EAST AFRICAN COMPANY, late Hendrik Muller & Co., Appellant, vs. HOSEA McCALLA, Appellee.

[January Term, A. D. 1896.]

Appeal from the Court of Quarter Sessions and Common Pleas, Sinoe County.


1. A bill of exceptions signed by an attorney on behalf of his client is within the statute relating to appeals and is valid; the statute relating to the limit of time in which appeals must be taken out and entered in the appellate court is to be understood as meaning ninety days after the rendition of final judgment in the inferior court.

2. Where in appeals a question arises as to the payment or nonpayment of costs in the lower court, the certificate of the sheriff is the best evidence to prove or disprove that fact.

In this action a ruling of the court is sought on the motion of appellee to dismiss the case for the following reasons: first, because the bill of exceptions is not signed by the appellant in person; second, because the case was not filed in the Supreme Court within the legal time; third, because the costs in the case have not been paid.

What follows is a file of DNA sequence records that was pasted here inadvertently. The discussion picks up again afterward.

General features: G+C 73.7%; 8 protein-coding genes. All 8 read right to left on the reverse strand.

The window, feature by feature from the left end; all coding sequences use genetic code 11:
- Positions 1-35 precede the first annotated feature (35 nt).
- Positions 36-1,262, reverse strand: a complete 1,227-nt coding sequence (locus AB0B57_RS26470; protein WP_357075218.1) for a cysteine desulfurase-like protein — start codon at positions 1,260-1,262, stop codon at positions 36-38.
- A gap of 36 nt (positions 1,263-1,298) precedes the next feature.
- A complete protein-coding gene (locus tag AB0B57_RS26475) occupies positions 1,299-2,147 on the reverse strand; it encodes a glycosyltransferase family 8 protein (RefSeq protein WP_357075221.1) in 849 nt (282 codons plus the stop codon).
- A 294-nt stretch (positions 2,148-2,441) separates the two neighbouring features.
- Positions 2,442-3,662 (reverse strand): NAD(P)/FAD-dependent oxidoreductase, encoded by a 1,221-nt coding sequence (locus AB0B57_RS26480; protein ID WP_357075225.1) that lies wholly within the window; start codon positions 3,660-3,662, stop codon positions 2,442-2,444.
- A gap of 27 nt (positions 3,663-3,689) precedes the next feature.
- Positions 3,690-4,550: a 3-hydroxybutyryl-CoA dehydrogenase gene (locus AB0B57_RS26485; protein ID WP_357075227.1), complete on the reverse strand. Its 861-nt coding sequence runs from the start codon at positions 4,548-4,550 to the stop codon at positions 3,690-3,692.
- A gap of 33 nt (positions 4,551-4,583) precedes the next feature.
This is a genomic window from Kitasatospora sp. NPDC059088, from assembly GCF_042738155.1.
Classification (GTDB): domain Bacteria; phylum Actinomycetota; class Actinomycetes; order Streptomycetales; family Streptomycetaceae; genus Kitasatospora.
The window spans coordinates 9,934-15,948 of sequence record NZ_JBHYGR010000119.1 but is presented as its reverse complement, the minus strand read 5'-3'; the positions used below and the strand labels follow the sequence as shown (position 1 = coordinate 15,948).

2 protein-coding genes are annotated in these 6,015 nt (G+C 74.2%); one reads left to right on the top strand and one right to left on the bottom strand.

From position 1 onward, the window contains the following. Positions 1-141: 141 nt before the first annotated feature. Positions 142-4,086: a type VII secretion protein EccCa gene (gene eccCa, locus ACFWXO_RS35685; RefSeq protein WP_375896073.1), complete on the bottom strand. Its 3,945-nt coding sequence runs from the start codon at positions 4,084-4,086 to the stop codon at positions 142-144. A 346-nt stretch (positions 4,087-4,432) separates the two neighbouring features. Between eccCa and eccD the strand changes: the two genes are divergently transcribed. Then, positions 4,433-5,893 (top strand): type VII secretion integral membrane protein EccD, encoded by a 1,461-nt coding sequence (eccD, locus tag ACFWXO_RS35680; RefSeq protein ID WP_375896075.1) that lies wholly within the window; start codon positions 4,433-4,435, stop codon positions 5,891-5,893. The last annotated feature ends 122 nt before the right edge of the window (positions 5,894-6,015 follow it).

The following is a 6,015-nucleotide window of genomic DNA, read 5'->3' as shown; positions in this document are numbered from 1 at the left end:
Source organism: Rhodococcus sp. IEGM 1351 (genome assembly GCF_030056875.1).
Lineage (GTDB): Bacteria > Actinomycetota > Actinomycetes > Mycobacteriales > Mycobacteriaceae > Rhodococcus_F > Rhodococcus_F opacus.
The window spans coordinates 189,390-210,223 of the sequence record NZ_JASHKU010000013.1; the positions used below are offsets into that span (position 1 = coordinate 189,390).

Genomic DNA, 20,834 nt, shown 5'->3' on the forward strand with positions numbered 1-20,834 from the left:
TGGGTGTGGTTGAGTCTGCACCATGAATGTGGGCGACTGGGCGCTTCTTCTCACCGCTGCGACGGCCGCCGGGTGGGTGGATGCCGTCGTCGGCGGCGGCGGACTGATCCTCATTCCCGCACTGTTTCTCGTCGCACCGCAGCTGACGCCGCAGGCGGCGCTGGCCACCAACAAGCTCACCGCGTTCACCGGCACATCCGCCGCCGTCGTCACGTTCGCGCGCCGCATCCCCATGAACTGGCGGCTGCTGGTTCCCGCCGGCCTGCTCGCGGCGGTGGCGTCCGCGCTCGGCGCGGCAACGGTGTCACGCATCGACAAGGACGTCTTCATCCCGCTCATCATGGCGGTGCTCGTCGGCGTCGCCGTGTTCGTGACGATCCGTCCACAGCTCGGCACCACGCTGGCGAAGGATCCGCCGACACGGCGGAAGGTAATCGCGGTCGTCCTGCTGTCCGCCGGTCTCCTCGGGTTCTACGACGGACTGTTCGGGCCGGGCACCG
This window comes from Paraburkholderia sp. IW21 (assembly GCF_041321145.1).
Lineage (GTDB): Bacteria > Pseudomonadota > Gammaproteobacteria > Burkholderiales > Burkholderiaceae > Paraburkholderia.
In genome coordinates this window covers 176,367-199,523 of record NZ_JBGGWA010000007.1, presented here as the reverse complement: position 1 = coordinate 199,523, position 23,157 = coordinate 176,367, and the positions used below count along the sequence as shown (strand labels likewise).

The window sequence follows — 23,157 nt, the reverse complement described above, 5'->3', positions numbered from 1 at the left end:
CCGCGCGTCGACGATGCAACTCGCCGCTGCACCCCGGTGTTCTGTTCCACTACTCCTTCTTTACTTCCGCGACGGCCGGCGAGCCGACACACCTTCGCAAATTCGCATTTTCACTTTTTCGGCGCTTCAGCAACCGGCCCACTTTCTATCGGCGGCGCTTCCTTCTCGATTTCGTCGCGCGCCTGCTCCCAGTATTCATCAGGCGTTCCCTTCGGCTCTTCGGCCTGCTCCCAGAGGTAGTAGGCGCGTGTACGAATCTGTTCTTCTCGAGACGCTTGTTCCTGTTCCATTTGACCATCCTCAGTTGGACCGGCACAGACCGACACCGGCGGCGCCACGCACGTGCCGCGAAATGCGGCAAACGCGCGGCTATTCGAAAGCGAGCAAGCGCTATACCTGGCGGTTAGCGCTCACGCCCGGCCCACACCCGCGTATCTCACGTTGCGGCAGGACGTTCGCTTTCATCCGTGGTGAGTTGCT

On the point of non-signing of the bill of exceptions by the appellant, this court says that it is its opinion that the spirit and intent of the Statute of 1894, Sec. 1, are not to debar the legal right of attorneys to sign bills of exceptions for their clients, nor does the court consider it to be illegal for the attorneys to sign, whether the signatures of the appellants be secured or not, since the attorneys would be acting by legal authority as the agents of appellants. Any other construction of the law would undermine and overthrow the practice of this court and result in serious inconveniences and trouble. The first point, therefore, is not sustained.

The court sustains the second point, because it is its opinion that the law does not mean that ninety additional days should be allowed from the filing of the bond to the filing of the case in the Supreme Court to consider the limit of time to complete the appeal, but that the whole time from the rendering of final judgment to the filing of the case shall be ninety days. The second point is therefore sustained.

As to the third point in the motion, the objection is well founded, for the best evidence that the costs had been paid would be a certificate to that effect from the sheriff whose duty it was to collect the costs; and since such certificate or other evidence does not appear on the record of the case, the third point is therefore sustained by the court.

Two points in the motion having been sustained, the court therefore rules said case out. The clerk of this court is hereby commanded to send a mandate to the judge of the court from which the case came, to the effect of this ruling.

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